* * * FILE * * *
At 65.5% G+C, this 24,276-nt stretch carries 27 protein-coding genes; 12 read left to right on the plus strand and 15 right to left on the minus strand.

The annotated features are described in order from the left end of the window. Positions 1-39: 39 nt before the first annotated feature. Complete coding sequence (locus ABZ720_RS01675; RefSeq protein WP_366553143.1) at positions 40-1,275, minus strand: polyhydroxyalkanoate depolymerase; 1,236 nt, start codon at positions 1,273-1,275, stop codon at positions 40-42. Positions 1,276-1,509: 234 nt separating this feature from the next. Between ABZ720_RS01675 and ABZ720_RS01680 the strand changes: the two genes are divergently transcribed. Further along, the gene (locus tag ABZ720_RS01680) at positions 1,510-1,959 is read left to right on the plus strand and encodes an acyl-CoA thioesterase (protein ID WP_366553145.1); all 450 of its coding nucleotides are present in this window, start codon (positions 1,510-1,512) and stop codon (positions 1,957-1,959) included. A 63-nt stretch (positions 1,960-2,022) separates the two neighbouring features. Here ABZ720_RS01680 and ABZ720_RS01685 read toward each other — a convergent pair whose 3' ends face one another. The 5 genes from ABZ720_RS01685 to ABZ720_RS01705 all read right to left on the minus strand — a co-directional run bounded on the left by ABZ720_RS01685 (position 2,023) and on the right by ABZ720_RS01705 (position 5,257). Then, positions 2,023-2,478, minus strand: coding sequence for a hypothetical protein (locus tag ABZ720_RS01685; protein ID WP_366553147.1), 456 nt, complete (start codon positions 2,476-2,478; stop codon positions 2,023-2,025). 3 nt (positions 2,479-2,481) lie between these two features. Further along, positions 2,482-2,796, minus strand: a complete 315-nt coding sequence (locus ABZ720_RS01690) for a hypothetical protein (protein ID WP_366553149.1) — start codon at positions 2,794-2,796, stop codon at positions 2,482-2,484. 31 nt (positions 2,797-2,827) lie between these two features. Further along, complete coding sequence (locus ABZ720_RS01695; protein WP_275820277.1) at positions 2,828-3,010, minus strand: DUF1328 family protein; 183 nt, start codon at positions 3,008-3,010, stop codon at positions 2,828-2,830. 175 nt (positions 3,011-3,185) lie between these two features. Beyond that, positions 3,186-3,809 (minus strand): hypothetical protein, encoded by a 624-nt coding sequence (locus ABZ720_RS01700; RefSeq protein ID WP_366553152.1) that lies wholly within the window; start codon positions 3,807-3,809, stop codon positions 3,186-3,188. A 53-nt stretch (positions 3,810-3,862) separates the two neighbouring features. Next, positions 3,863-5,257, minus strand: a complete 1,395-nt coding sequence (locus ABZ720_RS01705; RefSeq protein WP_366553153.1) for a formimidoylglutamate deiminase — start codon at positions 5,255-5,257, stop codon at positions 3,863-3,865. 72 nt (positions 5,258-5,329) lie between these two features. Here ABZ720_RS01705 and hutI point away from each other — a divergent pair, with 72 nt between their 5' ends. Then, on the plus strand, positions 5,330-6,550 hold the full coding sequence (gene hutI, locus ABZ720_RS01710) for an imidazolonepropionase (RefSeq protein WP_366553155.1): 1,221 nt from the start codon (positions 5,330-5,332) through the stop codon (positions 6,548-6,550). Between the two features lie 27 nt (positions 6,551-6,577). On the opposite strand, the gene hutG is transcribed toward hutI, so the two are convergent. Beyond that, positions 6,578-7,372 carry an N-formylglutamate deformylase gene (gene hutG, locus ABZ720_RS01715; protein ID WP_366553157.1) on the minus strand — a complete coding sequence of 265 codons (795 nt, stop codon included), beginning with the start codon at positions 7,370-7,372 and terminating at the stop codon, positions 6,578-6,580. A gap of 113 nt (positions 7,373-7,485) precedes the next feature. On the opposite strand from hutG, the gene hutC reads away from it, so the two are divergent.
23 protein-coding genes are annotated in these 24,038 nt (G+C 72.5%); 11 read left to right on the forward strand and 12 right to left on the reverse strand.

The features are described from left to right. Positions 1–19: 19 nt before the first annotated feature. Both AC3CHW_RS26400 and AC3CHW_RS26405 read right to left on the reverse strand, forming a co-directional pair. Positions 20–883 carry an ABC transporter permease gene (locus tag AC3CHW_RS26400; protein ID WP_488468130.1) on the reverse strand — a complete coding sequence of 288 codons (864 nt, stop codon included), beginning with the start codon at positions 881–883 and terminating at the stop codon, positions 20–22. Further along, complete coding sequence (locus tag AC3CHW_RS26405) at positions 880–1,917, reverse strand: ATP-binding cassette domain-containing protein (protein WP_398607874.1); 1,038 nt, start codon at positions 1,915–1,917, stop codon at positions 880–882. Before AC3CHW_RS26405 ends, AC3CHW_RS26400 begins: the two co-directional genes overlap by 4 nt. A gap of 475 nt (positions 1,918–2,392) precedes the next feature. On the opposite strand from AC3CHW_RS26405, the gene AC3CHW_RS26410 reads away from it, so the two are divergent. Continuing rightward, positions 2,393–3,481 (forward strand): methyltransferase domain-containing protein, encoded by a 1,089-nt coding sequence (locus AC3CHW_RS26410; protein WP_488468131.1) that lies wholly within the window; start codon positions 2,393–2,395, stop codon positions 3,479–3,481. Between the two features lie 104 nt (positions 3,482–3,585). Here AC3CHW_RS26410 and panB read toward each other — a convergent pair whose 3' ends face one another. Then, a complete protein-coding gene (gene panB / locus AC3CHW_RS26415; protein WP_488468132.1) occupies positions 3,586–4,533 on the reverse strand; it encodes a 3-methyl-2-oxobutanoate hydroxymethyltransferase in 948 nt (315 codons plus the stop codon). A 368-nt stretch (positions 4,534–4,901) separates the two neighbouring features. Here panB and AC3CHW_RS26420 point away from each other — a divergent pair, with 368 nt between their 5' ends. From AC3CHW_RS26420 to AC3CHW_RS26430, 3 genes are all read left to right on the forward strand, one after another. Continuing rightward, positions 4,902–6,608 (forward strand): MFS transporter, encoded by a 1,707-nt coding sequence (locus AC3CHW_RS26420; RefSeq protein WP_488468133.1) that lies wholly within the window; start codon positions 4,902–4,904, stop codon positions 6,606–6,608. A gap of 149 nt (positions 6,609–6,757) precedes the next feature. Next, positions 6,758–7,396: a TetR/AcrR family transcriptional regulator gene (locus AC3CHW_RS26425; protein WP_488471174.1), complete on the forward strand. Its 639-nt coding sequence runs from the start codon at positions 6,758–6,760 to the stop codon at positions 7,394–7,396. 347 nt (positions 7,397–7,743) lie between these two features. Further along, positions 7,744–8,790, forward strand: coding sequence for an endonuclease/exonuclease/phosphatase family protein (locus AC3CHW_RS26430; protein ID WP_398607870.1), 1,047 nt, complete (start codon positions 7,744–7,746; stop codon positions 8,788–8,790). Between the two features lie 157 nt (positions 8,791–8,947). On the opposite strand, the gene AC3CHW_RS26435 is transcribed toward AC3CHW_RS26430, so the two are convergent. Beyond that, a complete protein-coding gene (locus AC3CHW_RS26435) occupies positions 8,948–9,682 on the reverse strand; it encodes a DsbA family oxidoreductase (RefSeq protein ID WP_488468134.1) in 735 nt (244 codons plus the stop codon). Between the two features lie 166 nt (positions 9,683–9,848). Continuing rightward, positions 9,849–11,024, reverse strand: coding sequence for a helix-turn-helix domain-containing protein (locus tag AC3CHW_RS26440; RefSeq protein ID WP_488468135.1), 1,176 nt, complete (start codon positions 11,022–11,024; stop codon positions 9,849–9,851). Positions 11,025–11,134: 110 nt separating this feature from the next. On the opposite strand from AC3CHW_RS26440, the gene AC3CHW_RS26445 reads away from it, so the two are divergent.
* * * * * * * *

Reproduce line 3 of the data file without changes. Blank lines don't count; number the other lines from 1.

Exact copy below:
23 protein-coding genes are annotated in these 24,038 nt (G+C 72.5%); 11 read left to right on the forward strand and 12 right to left on the reverse strand.